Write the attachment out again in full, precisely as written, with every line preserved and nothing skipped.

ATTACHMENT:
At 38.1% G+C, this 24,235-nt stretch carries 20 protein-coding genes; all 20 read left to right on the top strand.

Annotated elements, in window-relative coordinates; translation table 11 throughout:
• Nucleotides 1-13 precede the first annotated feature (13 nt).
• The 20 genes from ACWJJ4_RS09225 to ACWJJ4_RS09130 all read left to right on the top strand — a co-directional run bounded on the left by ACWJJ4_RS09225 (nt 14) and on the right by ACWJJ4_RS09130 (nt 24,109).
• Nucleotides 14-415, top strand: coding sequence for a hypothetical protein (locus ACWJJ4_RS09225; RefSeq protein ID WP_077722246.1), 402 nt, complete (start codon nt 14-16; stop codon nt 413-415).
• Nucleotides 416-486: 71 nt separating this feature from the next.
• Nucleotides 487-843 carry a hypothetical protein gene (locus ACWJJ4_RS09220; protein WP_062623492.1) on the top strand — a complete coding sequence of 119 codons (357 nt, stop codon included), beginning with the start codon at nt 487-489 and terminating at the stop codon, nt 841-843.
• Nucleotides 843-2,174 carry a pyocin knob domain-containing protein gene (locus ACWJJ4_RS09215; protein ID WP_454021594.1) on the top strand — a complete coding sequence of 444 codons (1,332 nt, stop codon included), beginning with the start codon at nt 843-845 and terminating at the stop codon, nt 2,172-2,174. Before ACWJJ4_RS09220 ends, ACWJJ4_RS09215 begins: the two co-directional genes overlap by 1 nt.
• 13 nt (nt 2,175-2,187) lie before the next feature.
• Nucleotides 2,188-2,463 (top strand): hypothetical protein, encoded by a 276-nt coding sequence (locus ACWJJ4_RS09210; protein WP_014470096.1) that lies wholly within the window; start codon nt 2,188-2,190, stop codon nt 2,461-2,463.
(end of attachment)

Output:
At 38.1% G+C, this 24,235-nt stretch carries 20 protein-coding genes; all 20 read left to right on the top strand.

Annotated elements, in window-relative coordinates; translation table 11 throughout:
• Nucleotides 1-13 precede the first annotated feature (13 nt).
• The 20 genes from ACWJJ4_RS09225 to ACWJJ4_RS09130 all read left to right on the top strand — a co-directional run bounded on the left by ACWJJ4_RS09225 (nt 14) and on the right by ACWJJ4_RS09130 (nt 24,109).
• Nucleotides 14-415, top strand: coding sequence for a hypothetical protein (locus ACWJJ4_RS09225; RefSeq protein ID WP_077722246.1), 402 nt, complete (start codon nt 14-16; stop codon nt 413-415).
• Nucleotides 416-486: 71 nt separating this feature from the next.
• Nucleotides 487-843 carry a hypothetical protein gene (locus ACWJJ4_RS09220; protein WP_062623492.1) on the top strand — a complete coding sequence of 119 codons (357 nt, stop codon included), beginning with the start codon at nt 487-489 and terminating at the stop codon, nt 841-843.
• Nucleotides 843-2,174 carry a pyocin knob domain-containing protein gene (locus ACWJJ4_RS09215; protein ID WP_454021594.1) on the top strand — a complete coding sequence of 444 codons (1,332 nt, stop codon included), beginning with the start codon at nt 843-845 and terminating at the stop codon, nt 2,172-2,174. Before ACWJJ4_RS09220 ends, ACWJJ4_RS09215 begins: the two co-directional genes overlap by 1 nt.
• 13 nt (nt 2,175-2,187) lie before the next feature.
• Nucleotides 2,188-2,463 (top strand): hypothetical protein, encoded by a 276-nt coding sequence (locus ACWJJ4_RS09210; protein WP_014470096.1) that lies wholly within the window; start codon nt 2,188-2,190, stop codon nt 2,461-2,463.